When evaluating a financial arrangement with a social enterprise, funders should simultaneously consider how their non-financial resources may also serve the needs and objectives of the borrowing organization.

We really fell in love with RSF because of their passion for social enterprise and their willingness to partner with us on this journey, rather than just being ‘the bank

— Jim Reiner, executive director, Belay Enterprises

The Issue:

Traditional funders are inward-looking when assessing how to support a social enterprise (i.e., “Can we do it?” rather than “How can we help?”), and often underutilize non-financial resources.

The Solution:

RSF Social Finance, based in San Francisco, uses an “integrated capital” approach to coordinate the use of different forms of financial capital and non-financial resources to support enterprises working to solve complex social and environmental problems. By taking a holistic approach to its relationships with social enterprises, RSF Social Finance can help organizations not only obtain funding but also advisory support, loan guarantees, or grants depending on its needs and stage of development.

The Impact:

Belay Venture Partners is an organization based in Aurora, Colorado that creates businesses to employ and job train individuals rebuilding lives from addiction, prison, and homelessness. In 2016, the 20-year-old nonprofit was in need of a larger physical space. When Belay approached its bank, however, about acquiring property, the bank required a traditional 30% down payment. Affording that much upfront cash was not feasible for the organization. Belay then connected with RSF Social Finance. The social finance lender offered a creative financial arrangement: RSF would provide Belay with a $2 million loan if it could capitalize the remaining $900,000. To aid Belay in reaching this goal, RSF made network introductions and took on the task of drafting loan agreements for each new deal partner. Successfully, Belay raised $250,000 through donations and found five Denver-based organizations willing to provide secondary loans.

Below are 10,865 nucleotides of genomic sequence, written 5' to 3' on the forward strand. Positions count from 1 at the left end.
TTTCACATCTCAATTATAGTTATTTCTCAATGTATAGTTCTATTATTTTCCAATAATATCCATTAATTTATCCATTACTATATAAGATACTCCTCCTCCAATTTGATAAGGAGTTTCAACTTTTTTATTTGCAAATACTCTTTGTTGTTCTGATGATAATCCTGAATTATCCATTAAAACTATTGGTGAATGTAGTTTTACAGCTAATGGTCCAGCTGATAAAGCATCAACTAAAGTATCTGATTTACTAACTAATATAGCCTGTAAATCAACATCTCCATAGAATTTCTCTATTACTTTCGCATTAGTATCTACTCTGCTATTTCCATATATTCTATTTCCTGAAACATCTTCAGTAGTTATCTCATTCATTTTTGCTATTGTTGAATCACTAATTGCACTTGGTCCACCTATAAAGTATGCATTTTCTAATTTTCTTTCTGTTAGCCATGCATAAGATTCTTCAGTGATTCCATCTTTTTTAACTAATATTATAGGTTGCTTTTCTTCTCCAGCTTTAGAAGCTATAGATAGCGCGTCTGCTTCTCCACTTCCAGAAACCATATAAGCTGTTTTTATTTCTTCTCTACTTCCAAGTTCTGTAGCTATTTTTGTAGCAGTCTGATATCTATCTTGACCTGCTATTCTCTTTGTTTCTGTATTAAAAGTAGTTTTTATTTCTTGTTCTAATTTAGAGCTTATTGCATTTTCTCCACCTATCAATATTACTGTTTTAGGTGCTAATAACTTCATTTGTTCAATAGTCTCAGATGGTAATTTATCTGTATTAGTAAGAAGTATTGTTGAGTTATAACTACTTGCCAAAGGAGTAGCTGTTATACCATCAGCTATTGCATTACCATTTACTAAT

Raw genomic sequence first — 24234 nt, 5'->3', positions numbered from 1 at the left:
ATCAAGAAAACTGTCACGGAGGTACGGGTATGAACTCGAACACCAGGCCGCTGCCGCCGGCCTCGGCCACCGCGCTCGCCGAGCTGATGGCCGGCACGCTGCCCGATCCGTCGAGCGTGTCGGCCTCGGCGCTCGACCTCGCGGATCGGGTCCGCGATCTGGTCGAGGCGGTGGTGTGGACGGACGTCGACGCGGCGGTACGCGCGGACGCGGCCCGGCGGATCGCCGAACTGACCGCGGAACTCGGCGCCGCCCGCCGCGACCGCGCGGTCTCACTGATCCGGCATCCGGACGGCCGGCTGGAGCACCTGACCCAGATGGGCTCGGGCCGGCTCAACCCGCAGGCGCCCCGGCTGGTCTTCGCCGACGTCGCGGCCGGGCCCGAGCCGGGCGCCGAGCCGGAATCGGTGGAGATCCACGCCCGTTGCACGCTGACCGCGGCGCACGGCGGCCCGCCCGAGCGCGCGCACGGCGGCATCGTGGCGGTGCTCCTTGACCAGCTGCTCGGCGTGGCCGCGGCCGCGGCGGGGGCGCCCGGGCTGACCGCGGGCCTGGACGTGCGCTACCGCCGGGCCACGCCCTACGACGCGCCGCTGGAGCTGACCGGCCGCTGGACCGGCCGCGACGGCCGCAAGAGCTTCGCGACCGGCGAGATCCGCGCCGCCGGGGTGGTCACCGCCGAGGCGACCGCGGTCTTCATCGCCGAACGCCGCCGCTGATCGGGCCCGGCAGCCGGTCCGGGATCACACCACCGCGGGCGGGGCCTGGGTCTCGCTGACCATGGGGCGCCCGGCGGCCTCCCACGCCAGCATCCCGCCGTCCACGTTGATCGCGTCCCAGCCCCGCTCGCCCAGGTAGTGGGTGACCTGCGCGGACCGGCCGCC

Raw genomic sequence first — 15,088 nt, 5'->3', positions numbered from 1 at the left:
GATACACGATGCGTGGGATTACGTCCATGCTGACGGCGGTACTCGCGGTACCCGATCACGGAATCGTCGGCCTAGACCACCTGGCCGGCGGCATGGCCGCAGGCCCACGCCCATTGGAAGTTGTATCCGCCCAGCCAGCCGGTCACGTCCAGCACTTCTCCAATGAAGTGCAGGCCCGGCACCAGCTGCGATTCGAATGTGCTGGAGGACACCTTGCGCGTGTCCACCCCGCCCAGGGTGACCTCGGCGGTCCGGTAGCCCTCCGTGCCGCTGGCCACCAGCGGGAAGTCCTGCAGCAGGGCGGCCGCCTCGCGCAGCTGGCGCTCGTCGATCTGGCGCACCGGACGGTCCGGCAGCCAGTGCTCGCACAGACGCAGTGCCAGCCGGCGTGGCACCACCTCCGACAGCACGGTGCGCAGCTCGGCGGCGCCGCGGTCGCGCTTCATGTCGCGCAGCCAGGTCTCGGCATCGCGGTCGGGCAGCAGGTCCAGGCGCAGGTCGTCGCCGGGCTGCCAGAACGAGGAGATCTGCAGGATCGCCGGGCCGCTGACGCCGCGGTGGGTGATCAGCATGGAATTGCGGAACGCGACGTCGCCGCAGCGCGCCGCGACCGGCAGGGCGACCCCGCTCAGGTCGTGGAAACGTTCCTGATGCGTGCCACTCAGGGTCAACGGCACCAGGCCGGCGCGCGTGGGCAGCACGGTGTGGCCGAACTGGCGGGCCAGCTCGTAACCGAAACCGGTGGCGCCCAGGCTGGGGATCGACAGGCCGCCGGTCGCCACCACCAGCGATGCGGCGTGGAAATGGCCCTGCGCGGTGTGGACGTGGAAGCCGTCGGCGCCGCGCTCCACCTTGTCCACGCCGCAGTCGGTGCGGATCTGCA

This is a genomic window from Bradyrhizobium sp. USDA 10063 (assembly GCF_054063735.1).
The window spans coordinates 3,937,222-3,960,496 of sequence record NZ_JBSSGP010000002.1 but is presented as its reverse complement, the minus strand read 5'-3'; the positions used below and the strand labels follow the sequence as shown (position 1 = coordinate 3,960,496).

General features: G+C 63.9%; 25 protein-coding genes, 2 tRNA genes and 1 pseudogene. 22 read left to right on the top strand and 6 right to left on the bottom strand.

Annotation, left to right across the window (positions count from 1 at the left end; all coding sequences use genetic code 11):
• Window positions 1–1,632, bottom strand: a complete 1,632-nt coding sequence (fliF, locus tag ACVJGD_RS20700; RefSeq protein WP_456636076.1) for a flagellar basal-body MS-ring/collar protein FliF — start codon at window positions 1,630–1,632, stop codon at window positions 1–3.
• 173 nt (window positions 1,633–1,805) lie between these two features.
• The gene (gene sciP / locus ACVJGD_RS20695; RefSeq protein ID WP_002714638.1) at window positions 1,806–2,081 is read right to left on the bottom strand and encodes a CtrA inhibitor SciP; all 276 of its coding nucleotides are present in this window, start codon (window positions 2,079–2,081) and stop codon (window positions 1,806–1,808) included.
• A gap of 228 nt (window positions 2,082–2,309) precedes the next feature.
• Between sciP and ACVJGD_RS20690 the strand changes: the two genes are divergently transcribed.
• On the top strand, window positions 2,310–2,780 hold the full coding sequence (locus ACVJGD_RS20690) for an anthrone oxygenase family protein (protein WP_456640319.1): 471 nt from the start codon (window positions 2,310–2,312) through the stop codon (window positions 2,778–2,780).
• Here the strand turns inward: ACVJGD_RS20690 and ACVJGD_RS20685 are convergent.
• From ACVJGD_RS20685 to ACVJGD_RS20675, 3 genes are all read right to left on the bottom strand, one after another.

How it applies to your city:

Supporters of social enterprises and funders, in particular, should consider how to blend the many different forms of capital at their disposal—be it human, social, or financial. Lead funding commitments, network contacts, and technical expertise can all play key roles in creating innovative funding structures that strengthen partnerships, reduce financial risk, and meet the needs and objectives of an organization carrying out socially beneficial activity in the community.